The Learning Academy is a therapeutic program designed to meet each student’s social-emotional needs including teaching emotional regulation strategies and social skills while providing a challenging grade level curriculum. Students in this program have access to a quieter setting and a small staff to student ratio to support the development self-regulation skills and to provide behavioral interventions. Students have access to services that may include social skills groups with peers, counseling, and individual social coaching opportunities. The Learning Academy team works closely with all students’ team members, such as the general education teacher, special education teacher, school psychologist, BCBA and parents, to ensure that all behavioral interventions are consistent across multiple learning settings to allow the student to access the curriculum to their fullest ability. Students are integrated into the inclusion settings with supports to generalize emotional regulation strategies into the general education setting when possible. The mission of this program is to provide students skills and strategies to self- monitor and regulate their behavior to be successful in the school community with inclusion in the general educational classroom and the school community as a goal.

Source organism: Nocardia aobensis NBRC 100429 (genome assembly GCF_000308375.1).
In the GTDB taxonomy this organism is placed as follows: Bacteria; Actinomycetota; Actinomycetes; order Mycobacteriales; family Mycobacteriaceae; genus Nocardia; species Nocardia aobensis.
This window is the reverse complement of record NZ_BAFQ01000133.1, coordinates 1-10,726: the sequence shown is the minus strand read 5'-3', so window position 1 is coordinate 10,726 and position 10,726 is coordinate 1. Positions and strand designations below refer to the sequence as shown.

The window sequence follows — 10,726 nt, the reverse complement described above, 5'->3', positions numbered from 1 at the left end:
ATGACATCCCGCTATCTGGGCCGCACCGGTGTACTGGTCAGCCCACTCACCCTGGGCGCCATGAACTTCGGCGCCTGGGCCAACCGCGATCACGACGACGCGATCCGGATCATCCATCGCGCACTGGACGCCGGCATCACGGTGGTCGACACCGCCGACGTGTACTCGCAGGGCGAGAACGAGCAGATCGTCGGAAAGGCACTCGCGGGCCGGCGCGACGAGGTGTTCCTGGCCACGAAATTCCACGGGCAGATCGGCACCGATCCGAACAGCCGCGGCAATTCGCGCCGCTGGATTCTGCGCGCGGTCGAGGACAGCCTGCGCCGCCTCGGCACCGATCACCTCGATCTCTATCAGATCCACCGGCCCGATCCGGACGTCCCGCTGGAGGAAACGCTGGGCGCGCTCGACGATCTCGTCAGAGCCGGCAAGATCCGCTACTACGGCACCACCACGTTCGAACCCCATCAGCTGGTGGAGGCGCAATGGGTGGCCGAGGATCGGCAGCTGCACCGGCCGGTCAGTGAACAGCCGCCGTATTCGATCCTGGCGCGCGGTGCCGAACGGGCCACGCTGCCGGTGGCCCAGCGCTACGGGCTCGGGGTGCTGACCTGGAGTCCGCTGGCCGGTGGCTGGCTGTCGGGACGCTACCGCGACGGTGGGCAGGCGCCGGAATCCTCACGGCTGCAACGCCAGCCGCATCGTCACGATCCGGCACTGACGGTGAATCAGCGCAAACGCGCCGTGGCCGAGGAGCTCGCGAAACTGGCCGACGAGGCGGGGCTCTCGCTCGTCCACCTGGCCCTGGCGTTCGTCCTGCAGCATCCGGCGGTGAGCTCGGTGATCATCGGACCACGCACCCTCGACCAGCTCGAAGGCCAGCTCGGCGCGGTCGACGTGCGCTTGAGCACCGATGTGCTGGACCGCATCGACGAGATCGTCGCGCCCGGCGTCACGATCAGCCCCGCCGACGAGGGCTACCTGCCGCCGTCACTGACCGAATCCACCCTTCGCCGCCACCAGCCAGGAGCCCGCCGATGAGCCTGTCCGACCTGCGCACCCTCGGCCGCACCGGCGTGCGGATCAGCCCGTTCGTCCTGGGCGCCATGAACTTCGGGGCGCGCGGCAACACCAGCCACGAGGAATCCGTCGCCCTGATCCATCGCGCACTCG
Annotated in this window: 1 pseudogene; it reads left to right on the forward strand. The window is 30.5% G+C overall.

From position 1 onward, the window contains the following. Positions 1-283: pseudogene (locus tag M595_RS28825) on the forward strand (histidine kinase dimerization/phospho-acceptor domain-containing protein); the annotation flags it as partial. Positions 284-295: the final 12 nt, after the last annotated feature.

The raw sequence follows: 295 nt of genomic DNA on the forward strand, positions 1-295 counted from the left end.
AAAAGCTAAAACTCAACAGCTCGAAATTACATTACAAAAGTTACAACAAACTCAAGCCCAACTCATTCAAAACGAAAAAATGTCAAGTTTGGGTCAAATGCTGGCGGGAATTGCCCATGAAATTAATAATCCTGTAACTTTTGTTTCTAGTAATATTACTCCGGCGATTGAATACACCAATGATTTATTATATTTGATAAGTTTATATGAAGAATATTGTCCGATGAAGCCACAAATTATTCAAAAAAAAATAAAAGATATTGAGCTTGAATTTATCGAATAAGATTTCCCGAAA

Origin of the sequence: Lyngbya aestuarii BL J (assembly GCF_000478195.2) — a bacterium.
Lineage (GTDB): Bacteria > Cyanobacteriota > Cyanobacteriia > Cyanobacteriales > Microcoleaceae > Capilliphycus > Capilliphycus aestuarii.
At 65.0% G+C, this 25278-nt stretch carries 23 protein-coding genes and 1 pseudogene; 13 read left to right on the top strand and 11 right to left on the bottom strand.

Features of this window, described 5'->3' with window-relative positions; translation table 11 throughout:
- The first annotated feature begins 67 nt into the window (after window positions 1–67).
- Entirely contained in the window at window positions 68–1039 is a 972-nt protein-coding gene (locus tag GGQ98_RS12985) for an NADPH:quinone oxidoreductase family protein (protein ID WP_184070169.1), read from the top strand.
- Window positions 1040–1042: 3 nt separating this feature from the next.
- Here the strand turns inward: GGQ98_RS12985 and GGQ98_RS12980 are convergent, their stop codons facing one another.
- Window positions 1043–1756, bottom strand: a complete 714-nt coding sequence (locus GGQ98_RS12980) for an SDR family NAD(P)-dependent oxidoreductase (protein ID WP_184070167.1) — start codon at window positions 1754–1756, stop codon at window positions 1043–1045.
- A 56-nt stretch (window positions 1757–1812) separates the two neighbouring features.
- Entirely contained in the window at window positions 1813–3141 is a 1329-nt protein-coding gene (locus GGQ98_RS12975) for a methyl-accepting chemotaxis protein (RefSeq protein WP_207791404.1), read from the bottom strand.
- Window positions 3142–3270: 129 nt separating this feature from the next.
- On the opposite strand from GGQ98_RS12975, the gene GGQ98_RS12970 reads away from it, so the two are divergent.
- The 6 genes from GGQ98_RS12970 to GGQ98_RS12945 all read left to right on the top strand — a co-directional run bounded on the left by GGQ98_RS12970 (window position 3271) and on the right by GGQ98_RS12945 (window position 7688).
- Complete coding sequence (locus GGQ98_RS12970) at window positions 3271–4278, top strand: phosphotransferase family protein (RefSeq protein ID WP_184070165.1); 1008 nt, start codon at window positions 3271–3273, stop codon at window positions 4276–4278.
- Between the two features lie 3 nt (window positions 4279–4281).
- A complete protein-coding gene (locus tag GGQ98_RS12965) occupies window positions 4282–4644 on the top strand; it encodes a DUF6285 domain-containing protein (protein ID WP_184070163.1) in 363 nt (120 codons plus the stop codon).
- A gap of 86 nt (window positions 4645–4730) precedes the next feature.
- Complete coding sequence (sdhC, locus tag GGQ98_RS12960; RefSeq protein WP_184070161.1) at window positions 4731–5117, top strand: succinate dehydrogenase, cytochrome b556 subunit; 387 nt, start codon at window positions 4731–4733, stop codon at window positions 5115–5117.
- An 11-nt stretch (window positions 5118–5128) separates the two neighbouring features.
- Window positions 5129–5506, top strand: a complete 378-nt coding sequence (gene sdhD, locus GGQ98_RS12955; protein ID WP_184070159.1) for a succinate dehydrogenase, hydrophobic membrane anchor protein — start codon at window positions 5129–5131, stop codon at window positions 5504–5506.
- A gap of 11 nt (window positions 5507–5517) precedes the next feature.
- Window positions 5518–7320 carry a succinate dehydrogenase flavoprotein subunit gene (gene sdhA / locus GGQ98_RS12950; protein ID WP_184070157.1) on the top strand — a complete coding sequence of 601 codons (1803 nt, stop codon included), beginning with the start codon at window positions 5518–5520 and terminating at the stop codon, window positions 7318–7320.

Elementary Resource Room Services - Clarke, Hadley, Stanley Elementary Schools
All three elementary schools provide support for special education students through a combination of in-class, small group, and resource room support with a certified Special Education Teacher and Educational Support Personnel and/or Instructional Tutors. Children with mild to intensive special needs receive individualized support in their specific area(s) of need. Each school supports an inclusion model when appropriate to address student needs and also provides individual and small group pullout sessions when more direct services will best facilitate a student’s academic growth. Services are decided upon through collaboration of a team comprised of teachers, therapists, the principal, and the parents. In conjunction with individualized academic programs, the elementary Special Education program also addresses student needs through related services. Speech and language therapy, occupational therapy, physical therapy, as well as vision therapy services are delivered through inclusion and pull-out settings to support the whole child through their Individualized Education Program. The elementary special education teams strive to provide our students with the least restrictive, comprehensive individualized program to encourage academic and personal growth.